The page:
2011-08-25 - Passion Embodied
Originally Published 2001-08-30
Col 3:23-24 Whatever you do, do your work heartily, as for the Lord rather than for men; 24 knowing that from the Lord you will receive the reward of the inheritance. It is the Lord Christ whom you serve. (NAS)
I recently caught the last 15 minutes of a presentation by the Berlin Philharmonic featuring Itzak Perlman on the violin. I have an appreciation for violin music and I am familiar with Mr. Perlman's work and his ability. He is easily among the best concert violinists in the world. As the final movement was building to a climax, Perlman looked up at the director as he played with a smile that showed the pure joy of the moment he was feeling as the music flowed from the collected players. He did this while continuing to play at a brisk pace. I stopped in amazement to think of the complexity of his movements to produce the quality music from his violin while dividing his attention even momentarily.
As the concert was concluded the audience immediately stood to its feet in thundering applause. Mr. Perlman nodded in acknowledgement as he reached for his crutches to stand. As some of you know, Itzak Perlman was stricken with polio as child and can not walk without the aid of crutches. He acknowledged the crowd with the director and they both shared the recognition with the entire orchestra. Mr. Perlman was called back twice by the applause that would not stop.
To reach that astounding level of performance requires something beyond practice and ability. It requires passion. Practice and ability are needed, but many practice and have a God-given talent for something and it never develops to the degree of the Itzak Perlman's of the world. The reason we are astounded or impressed by this kind of performance is not that it is unattainable, but that so few actually do attain it. In a few instances, a fire ignites in the heart and mind of an individual like Itzak Perlman, or Mother Theresa, or Billy Grahman, or Martina Navratilova - passion.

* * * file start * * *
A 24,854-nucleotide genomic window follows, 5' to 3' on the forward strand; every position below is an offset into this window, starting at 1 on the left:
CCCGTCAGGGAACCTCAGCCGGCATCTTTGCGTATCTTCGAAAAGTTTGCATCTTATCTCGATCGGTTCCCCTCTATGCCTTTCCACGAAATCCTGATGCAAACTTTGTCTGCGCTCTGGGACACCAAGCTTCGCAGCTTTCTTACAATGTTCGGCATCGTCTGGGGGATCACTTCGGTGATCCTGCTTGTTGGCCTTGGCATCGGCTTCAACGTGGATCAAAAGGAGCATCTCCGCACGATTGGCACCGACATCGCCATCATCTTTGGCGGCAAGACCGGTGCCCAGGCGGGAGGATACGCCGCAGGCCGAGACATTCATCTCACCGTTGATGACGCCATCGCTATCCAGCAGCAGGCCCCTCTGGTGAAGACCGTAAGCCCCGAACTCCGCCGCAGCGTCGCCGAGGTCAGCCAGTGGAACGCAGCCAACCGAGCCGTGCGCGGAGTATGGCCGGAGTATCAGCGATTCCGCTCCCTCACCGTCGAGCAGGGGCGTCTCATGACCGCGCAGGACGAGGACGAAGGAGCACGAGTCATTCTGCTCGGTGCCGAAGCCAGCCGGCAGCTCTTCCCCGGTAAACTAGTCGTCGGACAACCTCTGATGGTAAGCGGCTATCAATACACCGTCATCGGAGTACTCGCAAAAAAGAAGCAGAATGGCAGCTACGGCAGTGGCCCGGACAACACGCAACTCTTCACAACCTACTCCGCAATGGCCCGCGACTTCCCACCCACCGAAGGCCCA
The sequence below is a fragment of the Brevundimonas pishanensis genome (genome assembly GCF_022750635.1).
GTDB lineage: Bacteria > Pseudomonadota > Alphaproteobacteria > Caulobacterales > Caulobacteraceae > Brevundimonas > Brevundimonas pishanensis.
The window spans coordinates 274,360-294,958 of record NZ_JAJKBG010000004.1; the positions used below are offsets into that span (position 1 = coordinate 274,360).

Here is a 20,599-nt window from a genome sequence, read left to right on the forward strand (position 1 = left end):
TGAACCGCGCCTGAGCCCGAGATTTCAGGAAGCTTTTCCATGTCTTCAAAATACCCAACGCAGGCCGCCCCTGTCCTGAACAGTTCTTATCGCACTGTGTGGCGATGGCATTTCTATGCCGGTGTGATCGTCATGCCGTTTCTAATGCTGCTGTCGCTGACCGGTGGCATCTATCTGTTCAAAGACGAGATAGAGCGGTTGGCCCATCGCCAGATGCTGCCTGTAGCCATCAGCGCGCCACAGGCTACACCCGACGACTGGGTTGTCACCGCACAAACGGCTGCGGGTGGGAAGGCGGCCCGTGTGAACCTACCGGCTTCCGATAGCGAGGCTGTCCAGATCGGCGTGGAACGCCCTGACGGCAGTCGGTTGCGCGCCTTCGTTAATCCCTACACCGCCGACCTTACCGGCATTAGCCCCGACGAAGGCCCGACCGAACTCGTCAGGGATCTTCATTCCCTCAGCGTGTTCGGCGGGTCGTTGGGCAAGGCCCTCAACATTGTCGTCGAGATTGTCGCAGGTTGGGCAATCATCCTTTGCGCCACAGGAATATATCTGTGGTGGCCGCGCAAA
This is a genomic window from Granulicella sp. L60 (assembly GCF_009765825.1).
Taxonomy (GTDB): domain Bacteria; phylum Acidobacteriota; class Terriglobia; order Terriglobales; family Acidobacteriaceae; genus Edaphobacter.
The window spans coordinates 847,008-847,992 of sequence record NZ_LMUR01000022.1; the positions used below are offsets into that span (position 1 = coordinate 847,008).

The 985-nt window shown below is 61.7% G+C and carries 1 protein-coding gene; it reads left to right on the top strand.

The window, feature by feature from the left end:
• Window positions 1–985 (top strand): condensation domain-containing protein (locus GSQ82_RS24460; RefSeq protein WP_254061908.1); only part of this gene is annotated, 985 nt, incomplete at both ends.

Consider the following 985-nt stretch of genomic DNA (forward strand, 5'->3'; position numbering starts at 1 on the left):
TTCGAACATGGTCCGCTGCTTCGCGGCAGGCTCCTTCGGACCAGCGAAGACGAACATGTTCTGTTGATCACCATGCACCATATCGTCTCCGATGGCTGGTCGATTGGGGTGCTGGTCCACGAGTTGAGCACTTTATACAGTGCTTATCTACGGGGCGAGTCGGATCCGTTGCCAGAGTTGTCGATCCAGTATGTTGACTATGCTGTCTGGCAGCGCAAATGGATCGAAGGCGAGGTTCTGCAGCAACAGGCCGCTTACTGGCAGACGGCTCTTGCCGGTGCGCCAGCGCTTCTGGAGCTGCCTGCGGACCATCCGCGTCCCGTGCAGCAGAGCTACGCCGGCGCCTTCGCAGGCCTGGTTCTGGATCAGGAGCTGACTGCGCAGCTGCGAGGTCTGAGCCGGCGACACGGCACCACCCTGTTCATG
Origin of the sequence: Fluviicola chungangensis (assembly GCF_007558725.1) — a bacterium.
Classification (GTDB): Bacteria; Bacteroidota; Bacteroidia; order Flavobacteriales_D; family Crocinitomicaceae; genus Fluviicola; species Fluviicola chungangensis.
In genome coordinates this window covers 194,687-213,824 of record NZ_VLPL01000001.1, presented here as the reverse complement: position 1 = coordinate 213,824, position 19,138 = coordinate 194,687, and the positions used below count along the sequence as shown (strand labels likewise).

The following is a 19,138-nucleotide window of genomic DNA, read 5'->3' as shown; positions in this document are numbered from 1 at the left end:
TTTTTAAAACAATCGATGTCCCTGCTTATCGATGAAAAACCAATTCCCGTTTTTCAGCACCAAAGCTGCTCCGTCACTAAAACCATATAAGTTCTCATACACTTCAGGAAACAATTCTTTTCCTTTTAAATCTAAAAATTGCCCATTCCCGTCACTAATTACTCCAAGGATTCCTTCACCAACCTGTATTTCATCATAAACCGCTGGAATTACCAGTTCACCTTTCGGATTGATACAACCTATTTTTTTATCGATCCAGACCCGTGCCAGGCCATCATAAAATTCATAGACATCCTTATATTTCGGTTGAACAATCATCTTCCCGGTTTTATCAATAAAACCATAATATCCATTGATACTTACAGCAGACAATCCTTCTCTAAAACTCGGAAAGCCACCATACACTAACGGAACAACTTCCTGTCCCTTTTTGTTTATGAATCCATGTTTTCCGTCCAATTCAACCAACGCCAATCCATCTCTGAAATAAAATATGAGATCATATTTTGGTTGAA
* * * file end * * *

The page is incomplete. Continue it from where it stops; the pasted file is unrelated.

I may never forget that smile. It spoke of the reward to the heart and soul of the man who had worked so hard to be able to do something to the very best of his ability. But it was more than even that. The playing was no longer work, but expression. It was an out pouring of his interpretation of the master work he was performing. It can be the same for any of us who know Jesus Christ. The more we learn of His work and passion on our behalf, the more He draws us to know more of Him. It is a cycle that feeds on itself and becomes a passion of its own to the heart of the disciple. The joy comes in knowing beyond a doubt that you are on the right path, that you are bound for an amazing and joyous eternity, that you have been saved from your own willfulness and inability to do anything to help yourself and that passion to share the love and joy born our of that gratitude. It is security beyond the ability of anyone or anything to change your mind, knowledge beyond denying of a Savior that died to set you free.
Does the world get excited to see this? Not often. More often they are confused and disturbed, even angered. But they are not the ones that hold your reward. To hear the Father say, "Well done good and faithful servant.", will be worth it all.
Rev 22:12-14 "Behold, I am coming quickly, and My reward is with Me, to render to every man according to what he has done. 13 "I am the Alpha and the Omega, the first and the last, the beginning and the end." 14 Blessed are those who wash their robes, that they may have the right to the tree of life, and may enter by the gates into the city. (NAS)
Grace & Peace,